Harry Potter

Mark's #29 - Harry Potter and the Chamber of Secrets by J.K. Rowling (1998)

I returned to Hogwarts in book two of the infamous Harry Potter series as I once again read this book aloud to my daughters.  Once again, the magic, hijinks, plot-twists, and characters of J.K. Rowling's world managed to keep my children enthusiastically engaged, begging me to read "one more chapter!" each night.

There was more character development and growing back story in this book.  For example, the reader can tell that there will be a growing rift between the 'pure blood' wizards and the 'mud bloods' (half wizard half muggle born) and the muggle born children.

However, I didn't find this second book to be anything special.   I've tired of the  wizard world, and have told my daughters that they'll have to wait until next summer for me to read book three.


Mark's #23 - Harry Potter and the Sorcerer's Stone (1999)

Seeing as I am one of  the last holdouts in the english-speaking world to not read any of the Harry Potter books, or see any of the movies, I won't bother going into the details of the young wizard in training. I read this book aloud to my daughters.  I did this because I had heard about all the controversy regarding the series: "Those books are spiritually dangerous", "The fantasy of Harry Potter is different from that of Narnia or Lord of the Rings", "Oh, they're fine, there's nothing wrong with those books", etc.  As such, I wanted to see for myself what all the hullabaloo was all about.

So here's my conclusion: The (1st) Harry Potter book is neither as dangerous or as spiritually benign as some have claimed.

There is much to delight the young (or old) reader (listener) in terms of fantasy, hijinks, and adventure.  There is also the normalization of witchcraft and wizardry, ghosts, and the undead (Voldemort).

Since I read this book to my kids, I took advantage of the teaching opportunities given throughout the book to discuss these issues.  As such, we were able pause and talk about Saul and the witch of Endor (1 Samuel 28), what the Bible says about witchcraft and ghosts, and issues of good and evil, courage, and discernment.

Personally I enjoyed the story... but I enjoyed the time with my daughters more.  They've all begged me to begin book #2 as soon as possible... Peering into my crystal ball, a return to Hogwarts seems to be in my future.

JRF's #27 - Harry Potter and the Deathly Hallows by R.K. Rowling

I'm not a Harry Potter evangelist.  If your conscience won't allow you to read or watch Harry Potter, I have nothing against you.   But if it means anything, I can honestly say that at no point in reading the books or watching the movies was I actually tempted to try to ride a broom, free any house elves, wield a wand or change my appearance using polyjuice potion.  Instead, I was uplifted by a great and gripping story, the center of which lifts up sacrificial love.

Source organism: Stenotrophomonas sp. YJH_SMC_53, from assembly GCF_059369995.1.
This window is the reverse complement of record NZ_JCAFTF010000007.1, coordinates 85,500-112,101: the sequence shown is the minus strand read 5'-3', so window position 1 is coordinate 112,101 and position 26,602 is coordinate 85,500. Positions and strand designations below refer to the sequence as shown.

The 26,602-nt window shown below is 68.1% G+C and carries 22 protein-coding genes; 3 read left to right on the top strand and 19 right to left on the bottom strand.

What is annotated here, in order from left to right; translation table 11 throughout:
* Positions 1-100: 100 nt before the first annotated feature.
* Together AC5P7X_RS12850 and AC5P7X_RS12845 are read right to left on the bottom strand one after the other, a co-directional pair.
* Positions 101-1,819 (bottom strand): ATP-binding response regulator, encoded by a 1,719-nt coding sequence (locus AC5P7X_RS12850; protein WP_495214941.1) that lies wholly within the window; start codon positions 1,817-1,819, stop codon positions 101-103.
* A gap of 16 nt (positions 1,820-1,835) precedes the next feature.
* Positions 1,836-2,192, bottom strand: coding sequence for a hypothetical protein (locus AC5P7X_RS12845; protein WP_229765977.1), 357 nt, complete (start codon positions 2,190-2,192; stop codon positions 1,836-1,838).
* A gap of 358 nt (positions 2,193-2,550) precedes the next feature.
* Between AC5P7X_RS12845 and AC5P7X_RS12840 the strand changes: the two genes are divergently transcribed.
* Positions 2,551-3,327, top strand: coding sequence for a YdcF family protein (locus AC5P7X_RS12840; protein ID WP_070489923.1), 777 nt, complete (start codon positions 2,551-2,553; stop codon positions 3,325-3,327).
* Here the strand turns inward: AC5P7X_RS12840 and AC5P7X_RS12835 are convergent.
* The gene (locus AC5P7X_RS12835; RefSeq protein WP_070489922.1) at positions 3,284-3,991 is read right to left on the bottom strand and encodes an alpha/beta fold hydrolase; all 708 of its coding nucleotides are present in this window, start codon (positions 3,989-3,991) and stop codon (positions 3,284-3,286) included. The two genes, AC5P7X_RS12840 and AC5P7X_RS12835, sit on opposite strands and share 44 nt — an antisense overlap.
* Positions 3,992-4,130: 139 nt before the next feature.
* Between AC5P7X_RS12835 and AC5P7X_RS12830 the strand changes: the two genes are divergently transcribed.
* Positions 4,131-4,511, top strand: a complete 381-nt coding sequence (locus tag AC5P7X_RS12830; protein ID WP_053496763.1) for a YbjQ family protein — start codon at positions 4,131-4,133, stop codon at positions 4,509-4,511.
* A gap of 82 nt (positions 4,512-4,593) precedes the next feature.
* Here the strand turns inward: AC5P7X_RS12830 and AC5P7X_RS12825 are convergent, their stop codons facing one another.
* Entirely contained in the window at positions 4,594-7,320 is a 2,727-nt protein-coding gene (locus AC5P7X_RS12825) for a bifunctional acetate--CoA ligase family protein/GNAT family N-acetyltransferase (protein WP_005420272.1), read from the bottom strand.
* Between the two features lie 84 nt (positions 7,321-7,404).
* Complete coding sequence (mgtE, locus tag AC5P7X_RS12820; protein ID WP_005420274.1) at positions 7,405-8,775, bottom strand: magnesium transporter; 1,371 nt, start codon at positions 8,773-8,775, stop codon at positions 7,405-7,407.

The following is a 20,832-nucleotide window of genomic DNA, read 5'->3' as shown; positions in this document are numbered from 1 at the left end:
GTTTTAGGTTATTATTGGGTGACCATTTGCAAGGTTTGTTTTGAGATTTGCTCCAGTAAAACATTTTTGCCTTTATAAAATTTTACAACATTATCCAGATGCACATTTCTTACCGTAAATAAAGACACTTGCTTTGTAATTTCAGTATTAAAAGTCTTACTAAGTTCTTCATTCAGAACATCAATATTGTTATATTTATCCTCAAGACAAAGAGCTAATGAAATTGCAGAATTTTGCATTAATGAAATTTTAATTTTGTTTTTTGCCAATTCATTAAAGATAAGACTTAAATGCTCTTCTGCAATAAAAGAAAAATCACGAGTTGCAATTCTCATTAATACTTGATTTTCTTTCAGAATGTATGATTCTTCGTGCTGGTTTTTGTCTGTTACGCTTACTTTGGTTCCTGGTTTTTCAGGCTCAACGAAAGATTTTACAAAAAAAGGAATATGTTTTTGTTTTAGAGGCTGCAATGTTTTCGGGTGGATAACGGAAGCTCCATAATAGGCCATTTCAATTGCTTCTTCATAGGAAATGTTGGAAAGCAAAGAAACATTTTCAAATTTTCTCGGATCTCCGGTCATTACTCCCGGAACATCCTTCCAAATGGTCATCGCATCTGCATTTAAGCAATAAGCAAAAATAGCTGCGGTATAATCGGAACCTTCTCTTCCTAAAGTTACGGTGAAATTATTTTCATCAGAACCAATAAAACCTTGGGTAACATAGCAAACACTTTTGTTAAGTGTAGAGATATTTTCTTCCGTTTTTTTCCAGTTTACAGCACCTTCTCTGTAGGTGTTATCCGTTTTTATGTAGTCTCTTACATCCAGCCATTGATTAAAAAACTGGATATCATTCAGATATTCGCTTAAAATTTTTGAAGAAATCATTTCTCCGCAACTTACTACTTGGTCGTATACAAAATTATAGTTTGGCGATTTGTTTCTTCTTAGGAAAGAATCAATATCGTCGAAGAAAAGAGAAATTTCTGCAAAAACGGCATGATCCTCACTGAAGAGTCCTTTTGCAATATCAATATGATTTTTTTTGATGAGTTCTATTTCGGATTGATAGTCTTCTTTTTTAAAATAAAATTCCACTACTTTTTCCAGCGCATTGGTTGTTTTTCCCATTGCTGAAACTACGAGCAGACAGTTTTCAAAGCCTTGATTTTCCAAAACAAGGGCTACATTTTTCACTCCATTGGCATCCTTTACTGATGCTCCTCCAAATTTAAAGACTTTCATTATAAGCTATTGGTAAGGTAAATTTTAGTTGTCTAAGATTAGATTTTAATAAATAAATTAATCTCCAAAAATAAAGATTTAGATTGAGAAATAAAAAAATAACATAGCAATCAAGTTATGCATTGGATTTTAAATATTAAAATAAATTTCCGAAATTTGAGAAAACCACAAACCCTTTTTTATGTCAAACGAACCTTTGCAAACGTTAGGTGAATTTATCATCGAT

If you've read the books you know they are good and why they are (unless you are Ron, who is weird).  If you haven't read the books due to your convictions, I understand and appreciate your stance.  That's all I'll say about that.

What I really want to use this post for is to propogate my foolproof method of enjoying books that have been made into movies.  The secret?  ALWAYS watch the movie FIRST.  It is a well known fact that however great a movie is, the book will always surpass it.  The Harry Potter movies are great movies and have been impressively and adequately adapted from the books.  But there is simply no way that 800+ page books can be translated into a 2 hour movie.  More importantly, the details of relationships, thoughts, emotions...etc that make a book so enrapturing cannot ever be as effectively communicated on screen.  I always left the HP movies with a smile but a slightly confused smile.  I enjoyed getting from Point A to Point B to Point C, but often was confused on how I got there.  Many times there seemed to be holes in the plot or logic of the film.  However, once I read the books, Rowling made the journey from Point A to Point C (with a few side jaunts to points i and ii) entirely logical and smooth.

Bottom line: if you read the book then watch the movie (and i am talking about any book to movie, not just HP) 9 times out of 10 you will be disappointed with the movie.  If you watch the movie then read the book, you will be able to appreciate the movie and the appreciation of the story can only grow as you then read the book.

The world of literature and film is better because of J.K. Rowling's imaginative story and it has been a fun journey watching and reading it.